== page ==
Sep. 15—The monoclonal antibodies therapy facility which helps treat COVID-19 patients in Anniston has temporarily closed due a shortage of the medicine required for the procedure.
Dr. Almena Free, vice president of medical affairs and chief medical officer at Stringfellow and Regional Medical Center, said during an RMC social media broadcast Wednesday that the U.S Department of Health and Human Services and the Alabama Department of Public Health are now "appropriating" the monoclonal antibodies treatment. The treatment therapy stimulates a patient's own immune system to help fight the disease and has proven useful for patients with mild to moderate COVID-positive symptoms.
"We have none at this present time, we're working very diligently," said Free, to restock the clinic, which is located at the former Tenth Street Elementary School in Anniston.
"That was a way for us to treat people before we could get them into the hospital," said Free.
Kandi Williams, infection preventionist and nurse manager, said the government and the health department will run "point" on the allocation of the medication required for the procedure.
"As they receive the medications they will be allocated based on need to the communities throughout the state where they feel like it needs to go best, and so we've put our request out there. We have indicated that we are out of the monoclonal antibodies," said Williams.
Williams said it will be a "day by day" basis for patients who have appointments for the procedure and hopefully the medication will be restocked soon.
According to a press release Monday from the the Medical Association of the State of Alabama, doctors with the association are voicing strong concerns that the federal government is taking steps to limit access to monoclonal antibody treatment.
Last week, the HHS notified state health agencies that efforts to expand monoclonal antibody therapy locations have been placed on hold.
There are currently 228 locations in Alabama that provide monoclonal antibody treatment, 142 of which are non-hospital locations such as physicians' offices and urgent care centers.
According to Dr. Aruna Arora, a Huntsville physician who is president of the state's medical association, many patients receiving monoclonal antibody treatment report feeling better within 24 to 48 hours.
"It can be a life-saver if given in the first 10 days of symptoms," said Arora.
A sign on the door at the former school on Wednesday urged COVID-19 patients to reach out to their primary care provider for any significant changes in their COVID status. The sign also included a message from the HHS.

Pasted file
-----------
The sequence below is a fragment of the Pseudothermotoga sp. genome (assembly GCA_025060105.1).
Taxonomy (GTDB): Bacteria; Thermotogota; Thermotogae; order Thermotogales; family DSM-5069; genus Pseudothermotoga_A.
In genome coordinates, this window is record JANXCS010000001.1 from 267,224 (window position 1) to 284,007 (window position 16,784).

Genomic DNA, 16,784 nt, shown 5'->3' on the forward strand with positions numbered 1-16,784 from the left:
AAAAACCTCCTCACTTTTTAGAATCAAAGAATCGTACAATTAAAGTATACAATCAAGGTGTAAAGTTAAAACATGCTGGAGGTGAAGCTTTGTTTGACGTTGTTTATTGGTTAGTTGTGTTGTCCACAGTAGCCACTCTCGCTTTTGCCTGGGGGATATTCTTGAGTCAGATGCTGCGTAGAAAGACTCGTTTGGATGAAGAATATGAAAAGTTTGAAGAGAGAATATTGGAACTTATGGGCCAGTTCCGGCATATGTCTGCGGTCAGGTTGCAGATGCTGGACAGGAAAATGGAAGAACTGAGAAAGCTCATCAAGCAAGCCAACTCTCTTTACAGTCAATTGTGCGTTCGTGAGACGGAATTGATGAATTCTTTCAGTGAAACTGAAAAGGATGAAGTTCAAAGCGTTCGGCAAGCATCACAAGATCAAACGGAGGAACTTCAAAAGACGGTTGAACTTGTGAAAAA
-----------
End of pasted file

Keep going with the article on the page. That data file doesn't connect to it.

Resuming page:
"As you may know, the increased incidence of the Delta variant of SARS-CoV-2 caused a substantial surge in the utilization of the monoclonal antibody drugs, particularly in areas of the country with low vaccination rates. On Sept. 13, HHS transitioned from the direct ordering process for mAbs to a state-coordinated distribution system."
The HHS message went on to state that distribution of the antibody treatment will be based on COVID-19 case burden and state health departments will determine where the product goes in their jurisdictions.
COVID NUMBERS FALLING
Free said COVID numbers are falling locally and statewide.
Free said that last week there were 96 COVID positive cases at RMC, while as of yesterday 69 total COVID cases were being treated at RMC.Unvaccinated patients made up 89 percent of the patients being treated according to Free.
"As you guys have known our numbers were very high last week, we have come down somewhat, thank goodness," said Free.
"It's across the state that the numbers are going down," she said.
According to the Alabama Department of Public Health, there were 3,944 COVID-19 new confirmed cases on Tuesday. Free said that number can range on a daily basis from 2,000 to 5,000.
On Tuesday there were 761 COVID patients in intensive care units across the state and 558 patients — a number that changes frequently — were on ventilators, Free said.
Free said there were 25 pregnant COVID patients across the state and two of those were in the ICU but none on ventilators.
There were also 46 pediatric patients across the state with 21 of those in the ICU and seven of those on ventilators, said Free.
Free said there were three deaths yesterday in a 24-hour period. For the month of September there have been 30 deaths at RMC and for the year there have been 282 deaths due to COVID.
At Stringfellow hospital's COVID unit there were eight patients with one in the ICU on a ventilator and there have been two deaths this week due to COVID, said Free.
Free said that the nurses at RMC have had to triple up on their duties due to the pandemic.
"Unfortunately we had to reappropriate nurses in different areas to take care of our ICU patients, which means the nurses that are typically taking care of two patients in ICU are tripled. What that means is that they're now taking care of three patients," she said.
Dr. Raul R. Magadia, infectious disease specialist and director of the pandemic unit at RMC, said the average stay for COVID patients depends on their condition. For those patients who are in severe condition and may need supplemental oxygen, the stay is from five to seven days. For critically ill COVID patients the stay might be two to three weeks.
According to CNN one in 500 Americans have now died of COVID-19 since the coronavirus pandemic began last year. The U.S. death toll reached 663,913 people on Tuesday night, according to John Hopkins University data.
Staff writer Bill Wilson: 256-235-3562. On Twitter @bwilson_star.